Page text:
10 Actionable WordPress Security Tips for the Layman

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  • WordPress
  • Updated: Jun 06, 2018

Since it was first introduced in more than two decades ago, WordPress has grown (and grown) now safely be named as the world’s most popular content management system. Today, more than a quarter of the websites that exist are run on WordPress.

Yet since time immemorial, the more popular something is, the more people want to leverage on it for nefarious means. Just look at Microsoft Windows and the massive number of malware, viruses and other exploits designed to target just this one specific operating system.

The 10 WordPress Versions with Most Vulnerabilities (source). Research in 2017 identified 74 different versions of WordPress in Alexa Top 1 million websites; 11 of these versions are invalid – for example version 6.6.6 (source).

Why your WordPress blog is a valuable target?

In case you’re wondering why on earth a hacker would want to control your WordPress blog, there are several reasons including;

  • Using it to secretly send spam emails
  • Steal your data such as a mailing list or credit card information
  • Adding your site to a botnet that they can use later

Fortunately, WordPress is a platform that offers you a multitude of opportunity to defend yourself. Having helped setup and administer several websites and blogs myself, I’d like to share with you some of the more basic things you can do to help secure your WordPress site.

Here are 10 actionable security tips you can make use of.

Tip #1. Choose a good administrator username

From experience, most site hack attempts try to login with three main choices of usernames. The first two are always ‘admin’ or ‘administrator’, while the third is usually based on your domain name.

For example, if your site is crazymonkey33.com, the hacker might try to login with ‘crazymonkey33’.

Not a good idea.

Tip #2. Make sure to use a strong password

By now you would probably think that people would know to use strong, complex passwords to protect their account, but there are still many who think ‘password’ is a great one.

A strong password will include a mixture of:

  • Upper and Lower capitalized characters
  • Be alphanumeric (A-Z and a-z)
  • Include a special character (!,@,#,$, etc)
  • At least 8 characters in length

The more random your password is, the more secure it will be. Try this random password generator if you’re having trouble coming up with one. https://passwordsgenerator.net/

Tip #3. Implement a reCaptcha

Wall bots off from your WP blog.

reCaptcha was designed to stop automated tools from working on a site. Of course, given the complexity of hacking tools today, these can be quite easily bypassed, but at least there is that added layer of security.

There are a number of reCaptcha plugins you can use with your installation that will work pretty much out of the box.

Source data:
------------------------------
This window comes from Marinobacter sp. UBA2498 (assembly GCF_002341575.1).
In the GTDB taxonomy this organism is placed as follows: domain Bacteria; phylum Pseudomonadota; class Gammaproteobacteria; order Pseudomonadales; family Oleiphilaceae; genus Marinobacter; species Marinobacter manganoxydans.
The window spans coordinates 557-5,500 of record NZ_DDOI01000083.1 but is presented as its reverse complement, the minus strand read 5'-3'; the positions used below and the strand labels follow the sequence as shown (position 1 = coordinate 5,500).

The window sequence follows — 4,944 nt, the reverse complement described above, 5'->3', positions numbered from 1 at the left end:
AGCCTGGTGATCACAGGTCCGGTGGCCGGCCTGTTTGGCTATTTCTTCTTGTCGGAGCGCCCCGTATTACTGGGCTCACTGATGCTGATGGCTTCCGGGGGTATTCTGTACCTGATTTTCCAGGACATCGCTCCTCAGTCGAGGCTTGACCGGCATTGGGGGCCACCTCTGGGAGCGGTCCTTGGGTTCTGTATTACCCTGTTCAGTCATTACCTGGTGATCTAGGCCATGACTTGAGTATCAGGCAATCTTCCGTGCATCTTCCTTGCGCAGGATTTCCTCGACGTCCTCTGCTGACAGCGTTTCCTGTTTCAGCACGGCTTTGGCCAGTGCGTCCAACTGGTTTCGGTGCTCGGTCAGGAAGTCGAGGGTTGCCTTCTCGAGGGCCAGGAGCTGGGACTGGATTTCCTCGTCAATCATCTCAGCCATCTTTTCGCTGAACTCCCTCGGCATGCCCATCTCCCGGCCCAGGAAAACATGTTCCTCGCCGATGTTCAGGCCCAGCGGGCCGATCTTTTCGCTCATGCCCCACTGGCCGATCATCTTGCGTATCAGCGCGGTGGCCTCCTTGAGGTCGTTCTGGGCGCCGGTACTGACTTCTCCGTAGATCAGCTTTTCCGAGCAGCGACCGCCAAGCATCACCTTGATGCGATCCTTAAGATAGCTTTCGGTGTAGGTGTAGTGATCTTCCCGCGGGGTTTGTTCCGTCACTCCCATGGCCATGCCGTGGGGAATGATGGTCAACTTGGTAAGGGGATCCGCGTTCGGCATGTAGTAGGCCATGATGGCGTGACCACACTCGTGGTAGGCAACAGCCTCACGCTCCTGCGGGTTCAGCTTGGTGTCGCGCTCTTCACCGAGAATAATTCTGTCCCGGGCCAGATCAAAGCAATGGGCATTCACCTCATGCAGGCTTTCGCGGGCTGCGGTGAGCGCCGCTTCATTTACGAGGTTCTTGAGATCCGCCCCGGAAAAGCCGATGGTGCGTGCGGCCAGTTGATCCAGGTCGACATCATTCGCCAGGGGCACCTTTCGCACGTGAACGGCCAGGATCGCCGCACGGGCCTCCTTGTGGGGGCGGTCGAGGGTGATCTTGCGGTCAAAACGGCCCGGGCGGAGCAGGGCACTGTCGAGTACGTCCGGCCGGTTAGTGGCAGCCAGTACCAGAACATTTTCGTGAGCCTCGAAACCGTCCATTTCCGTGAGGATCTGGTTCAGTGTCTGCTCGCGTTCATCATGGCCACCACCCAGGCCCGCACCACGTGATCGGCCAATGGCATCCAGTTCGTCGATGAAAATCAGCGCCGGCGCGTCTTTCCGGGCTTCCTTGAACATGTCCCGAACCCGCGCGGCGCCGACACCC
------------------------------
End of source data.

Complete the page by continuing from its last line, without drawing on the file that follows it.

Tip #4. Use Two-factor Authentication (2FA)

2FA is an authentication method that requires a verification on your login. For example, once you’ve logged in with your username and password, the system might send a SMS to your mobile phone or email you with a code you need to input to verify your identity.

This method of authentication offers good protection and is used by many banks and financial institutions today. Again, this need can easily be met with a 2FA plugin.

See how miniOrange (a 2FA plugin) works with WordPress login in the following video.

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Tip #5. Rename your login URL

Most hackers will attempt to login through the default wordpress login page, which is usually something like sample.com/wp-admin.

To add another layer of protection, change the login page URL quickly and effortlessly with a tool like WPS Hide Login.

Tip #6. Protect your wp-admin directory

Add an extra layer of security to your host directory.

The wp-admin directory is the heart of your WordPress installation. As an additional safeguard, password protect this directory.

To do so, you’ll need to login to your hosting account control panel. Whether you are using cPanel or Plesk, the option you’re looking for is ‘Password-protect Directories’.

Tip #7. Use SSL to encrypt data

HTTP vs HTTPS connection (Source: Sucuri)

Aside from the site itself, you’ll also want to safeguard the connection between you and the server and this is where SSL comes in to encrypt your communications. By having an encrypted connection, hackers will not be able to intercept data (such as your password) when you’re communicating with your server.

Aside from this, it’s also good practice to implement SSL now since search engines are increasingly penalizing sites which they consider ‘non-secure’.

Learn more about SSL in our comprehensive A-Z Guide to SSL.

Tip #8. Ensure ALL your software is up to date

No matter how good or expensive software is, there will always be new weaknesses found in them that might leave them open to exploit. WordPress is no exception and the team is constantly releasing newer versions with fixes and updates.

Hackers almost always seek to take advantage of weakness and a known exploit that is left unfixed is simply asking for trouble. This goes twice as much for plugins which are often created by much smaller companies with less resources.

If you’re using plugins, make sure that updates are released regularly, or consider finding one with similar functionality that is kept updated.

Having said this, I do NOT recommend you use automatic WordPress and Plugin updates, especially if you’re running a live site. Some updates may cause problems, whether internally or through conflict with other plugins and settings.